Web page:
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Jackson Hole and Mugshot Buzz: Your Saturday US Briefing

(Bloomberg) -- This week, the world watched as former president Donald Trump surrendered in Atlanta on charges that he conspired to overturn the 2020 election. A polarizing mugshot of Trump was released soon after, adding to the assemblage of mugshots from other case defendants including former New York City mayor Rudy Giuliani and attorney Sidney Powell. Trump didn’t hesitate to capitalize on the image, and soon after posted on X for the first time since 2021 with a link to a political fundraising page.

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But before that, he skipped the first Republican presidential debate for an interview with former Fox News host Tucker Carlson. Trump attributed the decision to his high standing in the polls, where his supporters have signaled even stronger approval since his legal troubles intensified. Eager to catch up to the former president, eight other GOP candidates gathered in Milwaukee on Wednesday. But jabs between former South Carolina Governor Nikki Haley and entrepreneur Vivek Ramaswamy signaled a deepening divide among the party’s foreign policy views as criticism arose about whether the US should continue to send aid to Ukraine.

Yevgeny Prigozhin, the man who led a mutiny that posed the biggest threat to Russian President Vladimir Putin’s almost quarter-century rule, is presumed dead after he was listed onboard a plane that crashed on Wednesday. All 10 passengers who were aboard the aircraft were killed, according to Russia’s aviation authority. American officials said early assessments signaled the plane carrying Prigozhin may have been destroyed by a bomb on board, though the Kremlin denounced allegations from US officials that he was the victim of an assassination that was probably approved by Putin. Now, all eyes are on the Kremlin and the Wagner group to see what comes next. The Kremlin said Putin is too busy to attend the G20 Summit in India next month, after he made a virtual appearance at the meeting of BRICS emerging economies in South Africa this week.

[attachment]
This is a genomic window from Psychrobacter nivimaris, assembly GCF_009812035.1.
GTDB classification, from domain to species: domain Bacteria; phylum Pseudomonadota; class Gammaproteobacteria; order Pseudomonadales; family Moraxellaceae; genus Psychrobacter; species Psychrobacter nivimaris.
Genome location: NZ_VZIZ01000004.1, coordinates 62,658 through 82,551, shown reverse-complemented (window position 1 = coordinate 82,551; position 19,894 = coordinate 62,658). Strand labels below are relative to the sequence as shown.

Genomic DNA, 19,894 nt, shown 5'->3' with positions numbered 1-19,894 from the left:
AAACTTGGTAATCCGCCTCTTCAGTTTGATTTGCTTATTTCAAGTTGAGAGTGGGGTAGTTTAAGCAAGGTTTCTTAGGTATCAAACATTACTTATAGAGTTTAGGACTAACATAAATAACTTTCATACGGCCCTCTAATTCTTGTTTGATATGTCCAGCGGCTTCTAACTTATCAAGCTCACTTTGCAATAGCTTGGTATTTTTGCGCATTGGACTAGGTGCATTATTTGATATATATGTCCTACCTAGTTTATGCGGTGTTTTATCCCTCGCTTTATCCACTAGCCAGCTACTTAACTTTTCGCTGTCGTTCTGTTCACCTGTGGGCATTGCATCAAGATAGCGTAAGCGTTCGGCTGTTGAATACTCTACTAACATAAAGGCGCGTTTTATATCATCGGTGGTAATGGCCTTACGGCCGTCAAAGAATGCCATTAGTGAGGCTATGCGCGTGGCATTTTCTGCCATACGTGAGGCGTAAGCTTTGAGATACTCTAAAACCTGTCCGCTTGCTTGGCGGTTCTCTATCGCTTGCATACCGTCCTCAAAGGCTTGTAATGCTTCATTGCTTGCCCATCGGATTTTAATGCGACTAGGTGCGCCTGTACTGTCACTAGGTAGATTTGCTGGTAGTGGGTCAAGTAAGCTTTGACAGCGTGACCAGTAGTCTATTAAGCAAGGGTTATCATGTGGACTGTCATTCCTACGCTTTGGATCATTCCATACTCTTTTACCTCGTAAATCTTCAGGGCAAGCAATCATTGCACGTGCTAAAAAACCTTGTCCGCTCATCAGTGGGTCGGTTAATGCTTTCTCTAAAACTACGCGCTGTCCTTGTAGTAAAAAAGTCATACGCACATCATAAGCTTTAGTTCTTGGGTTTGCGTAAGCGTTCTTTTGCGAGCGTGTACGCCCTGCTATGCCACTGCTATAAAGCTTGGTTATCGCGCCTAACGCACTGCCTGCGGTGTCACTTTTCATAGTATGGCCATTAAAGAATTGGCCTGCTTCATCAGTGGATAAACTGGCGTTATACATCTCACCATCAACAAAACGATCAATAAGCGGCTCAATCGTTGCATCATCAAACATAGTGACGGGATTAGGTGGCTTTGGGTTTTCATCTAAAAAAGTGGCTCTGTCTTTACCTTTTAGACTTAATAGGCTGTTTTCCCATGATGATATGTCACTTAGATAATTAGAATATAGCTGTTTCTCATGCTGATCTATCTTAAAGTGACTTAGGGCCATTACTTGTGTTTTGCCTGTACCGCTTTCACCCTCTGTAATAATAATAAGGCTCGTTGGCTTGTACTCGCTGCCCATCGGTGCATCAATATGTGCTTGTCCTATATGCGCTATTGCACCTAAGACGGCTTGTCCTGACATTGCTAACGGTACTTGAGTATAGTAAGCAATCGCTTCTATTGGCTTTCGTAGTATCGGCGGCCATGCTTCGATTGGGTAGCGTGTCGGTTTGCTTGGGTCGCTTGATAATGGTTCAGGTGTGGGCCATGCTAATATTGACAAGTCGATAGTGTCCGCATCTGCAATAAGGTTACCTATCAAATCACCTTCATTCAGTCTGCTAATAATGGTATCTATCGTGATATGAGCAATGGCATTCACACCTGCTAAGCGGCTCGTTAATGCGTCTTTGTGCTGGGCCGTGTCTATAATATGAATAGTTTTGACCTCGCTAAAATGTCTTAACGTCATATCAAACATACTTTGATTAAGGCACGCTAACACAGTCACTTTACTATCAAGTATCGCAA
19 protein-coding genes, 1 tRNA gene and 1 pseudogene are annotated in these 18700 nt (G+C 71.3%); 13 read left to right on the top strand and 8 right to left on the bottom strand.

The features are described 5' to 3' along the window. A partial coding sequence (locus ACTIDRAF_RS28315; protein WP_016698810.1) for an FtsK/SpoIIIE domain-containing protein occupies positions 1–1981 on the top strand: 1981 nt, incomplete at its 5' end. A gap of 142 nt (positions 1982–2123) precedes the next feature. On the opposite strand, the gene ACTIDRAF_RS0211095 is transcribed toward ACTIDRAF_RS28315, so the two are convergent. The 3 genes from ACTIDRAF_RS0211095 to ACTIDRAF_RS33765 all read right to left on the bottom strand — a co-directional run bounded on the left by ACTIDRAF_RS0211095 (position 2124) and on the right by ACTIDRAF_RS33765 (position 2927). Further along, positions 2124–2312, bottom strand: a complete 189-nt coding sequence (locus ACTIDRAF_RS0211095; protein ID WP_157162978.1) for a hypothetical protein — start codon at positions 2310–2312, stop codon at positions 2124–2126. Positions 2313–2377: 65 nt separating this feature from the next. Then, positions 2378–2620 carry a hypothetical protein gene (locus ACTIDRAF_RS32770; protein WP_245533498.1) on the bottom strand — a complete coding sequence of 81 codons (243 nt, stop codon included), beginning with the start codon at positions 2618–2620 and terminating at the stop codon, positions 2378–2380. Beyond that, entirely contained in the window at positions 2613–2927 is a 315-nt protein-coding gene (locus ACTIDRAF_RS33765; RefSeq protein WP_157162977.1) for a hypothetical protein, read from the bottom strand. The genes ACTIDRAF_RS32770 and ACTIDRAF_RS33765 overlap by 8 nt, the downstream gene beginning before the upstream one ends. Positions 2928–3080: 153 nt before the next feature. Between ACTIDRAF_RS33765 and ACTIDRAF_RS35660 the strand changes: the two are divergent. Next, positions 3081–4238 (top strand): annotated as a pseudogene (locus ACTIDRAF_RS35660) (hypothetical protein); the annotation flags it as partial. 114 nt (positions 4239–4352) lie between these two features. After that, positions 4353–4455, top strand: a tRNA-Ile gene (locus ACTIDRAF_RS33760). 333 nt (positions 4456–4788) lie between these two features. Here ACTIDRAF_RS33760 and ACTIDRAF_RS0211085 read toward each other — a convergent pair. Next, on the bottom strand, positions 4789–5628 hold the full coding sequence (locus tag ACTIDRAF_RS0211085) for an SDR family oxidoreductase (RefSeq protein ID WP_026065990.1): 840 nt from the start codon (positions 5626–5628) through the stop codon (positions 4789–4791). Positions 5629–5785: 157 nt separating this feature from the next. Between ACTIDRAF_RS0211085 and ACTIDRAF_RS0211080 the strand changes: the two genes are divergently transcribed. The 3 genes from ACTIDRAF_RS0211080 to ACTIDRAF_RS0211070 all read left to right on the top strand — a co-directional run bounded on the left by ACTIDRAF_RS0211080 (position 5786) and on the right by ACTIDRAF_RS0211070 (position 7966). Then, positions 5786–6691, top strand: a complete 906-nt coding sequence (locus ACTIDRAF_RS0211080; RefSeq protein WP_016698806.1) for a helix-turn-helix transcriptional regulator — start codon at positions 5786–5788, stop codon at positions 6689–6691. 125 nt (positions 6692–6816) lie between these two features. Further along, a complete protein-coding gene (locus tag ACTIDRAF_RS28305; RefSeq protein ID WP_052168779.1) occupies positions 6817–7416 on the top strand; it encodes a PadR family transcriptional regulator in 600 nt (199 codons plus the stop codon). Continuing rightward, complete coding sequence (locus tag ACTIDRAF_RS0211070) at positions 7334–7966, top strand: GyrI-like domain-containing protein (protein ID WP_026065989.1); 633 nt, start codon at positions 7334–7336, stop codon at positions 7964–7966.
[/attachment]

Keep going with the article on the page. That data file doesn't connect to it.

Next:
As Putin’s war on Ukraine rages on, Canada’s Prime Minister Justin Trudeau has repeated his country’s commitment to Kyiv. “We’ve always known this was going to be a long process,” Trudeau told Bloomberg TV. “Certainly from the conversations we’ve had at the G7 and NATO, we are ready for a war that will take as long as it needs to, because we cannot and must not let Russia win.” Read more from the interview here.

Back in the US, the world’s top central bankers gathered in Jackson Hole, Wyoming, for the Federal Reserve’s annual symposium — and hopefully, you have your Bingo cards out and ready. Fed Chair Jerome Powell said policymakers are prepared to raise interest rates even further if needed, while also signaling that they could hold rates steady at the next FOMC meeting in September as investors expect. The message remained consistent with Powell’s messaging throughout this year: he is focused on restoring price stability, and further tightening remains on the table to get the country back to 2% inflation if necessary. ECB President Christine Lagarde reiterated the same committment for the euro zone, telling Bloomberg TV “it’s critically important that inflation expectations remain anchored at 2%.” Still, former Treasury Secretary Lawrence Summers said the Fed probably needs to raise interest rates at least one more time, adding that not enough attention is being paid to the effects of US fiscal deficits.

Among the hotbed of labor issues this summer, United Auto Workers gave union leaders permission to call a strike against the biggest US carmakers if they fail to agree on a new contract before Sept. 15, which sets the stage for three weeks of tough negotiations. The UAW President signaled that if Ford, General Motors and Stellantis don’t give up more ground, the union could strike at all three companies instead of just one. Hollywood writers are still held up in negotiations and fired back at the major media companies after the group representing the studios released details of its latest proposal.

One issue confronting workers is the lack of affordable housing in the US, where construction has long focused on single-family homes and large apartment buildings. To tackle that, states like Oregon, California and Maine have effectively ended single-family zoning, revising regulations to allow duplexes, triplexes and other multifamily units to be built, while lawmakers in Arizona and Rhode Island introduced similar legislation this year. President Joe Biden is also pushing for more middle housing with a plan that rewards areas that implement zoning reforms.

This summer has been a hot one, and the US is still feeling the consequences of increasingly disastrous climate change. Now, a punishing heat wave is testing the Texas power grid this week as triple-digit temperatures continue to drive up electricity consumption. Plus, Hawaii state and local municipal bonds have pared all their 2023 gains in the past three weeks after the catastrophic Maui wildfires delivered a fresh reminder of climate risk in the $4 trillion market for state and local debt. The FBI released a validated list of 388 people still unaccounted for after the tragedy. Meanwhile, Hawaii Senator Brian Schatz is urging visitors to ​​​​​​go to South Maui as the tourism-reliant state seeks to rebuild.Thanks for reading. We’ll be back tomorrow with a look at the week ahead.

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